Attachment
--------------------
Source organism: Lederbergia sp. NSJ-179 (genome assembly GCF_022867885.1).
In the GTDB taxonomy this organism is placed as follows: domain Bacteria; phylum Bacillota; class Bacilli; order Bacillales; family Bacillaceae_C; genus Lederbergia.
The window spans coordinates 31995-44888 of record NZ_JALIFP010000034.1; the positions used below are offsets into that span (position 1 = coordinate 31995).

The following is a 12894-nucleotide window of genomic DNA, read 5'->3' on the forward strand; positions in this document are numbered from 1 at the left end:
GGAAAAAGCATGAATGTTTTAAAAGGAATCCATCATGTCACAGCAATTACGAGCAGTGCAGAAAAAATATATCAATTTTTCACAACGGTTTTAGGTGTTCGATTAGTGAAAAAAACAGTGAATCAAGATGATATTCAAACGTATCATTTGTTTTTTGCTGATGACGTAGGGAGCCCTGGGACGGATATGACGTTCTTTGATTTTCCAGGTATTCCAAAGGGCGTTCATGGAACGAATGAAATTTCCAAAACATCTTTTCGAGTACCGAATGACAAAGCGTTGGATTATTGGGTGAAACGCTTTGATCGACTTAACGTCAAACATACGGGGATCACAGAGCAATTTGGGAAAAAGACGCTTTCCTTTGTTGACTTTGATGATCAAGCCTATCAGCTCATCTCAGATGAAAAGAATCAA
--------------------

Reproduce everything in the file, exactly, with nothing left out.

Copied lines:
Source organism: Lederbergia sp. NSJ-179 (genome assembly GCF_022867885.1).
In the GTDB taxonomy this organism is placed as follows: domain Bacteria; phylum Bacillota; class Bacilli; order Bacillales; family Bacillaceae_C; genus Lederbergia.
The window spans coordinates 31995-44888 of record NZ_JALIFP010000034.1; the positions used below are offsets into that span (position 1 = coordinate 31995).

The following is a 12894-nucleotide window of genomic DNA, read 5'->3' on the forward strand; positions in this document are numbered from 1 at the left end:
GGAAAAAGCATGAATGTTTTAAAAGGAATCCATCATGTCACAGCAATTACGAGCAGTGCAGAAAAAATATATCAATTTTTCACAACGGTTTTAGGTGTTCGATTAGTGAAAAAAACAGTGAATCAAGATGATATTCAAACGTATCATTTGTTTTTTGCTGATGACGTAGGGAGCCCTGGGACGGATATGACGTTCTTTGATTTTCCAGGTATTCCAAAGGGCGTTCATGGAACGAATGAAATTTCCAAAACATCTTTTCGAGTACCGAATGACAAAGCGTTGGATTATTGGGTGAAACGCTTTGATCGACTTAACGTCAAACATACGGGGATCACAGAGCAATTTGGGAAAAAGACGCTTTCCTTTGTTGACTTTGATGATCAAGCCTATCAGCTCATCTCAGATGAAAAGAATCAA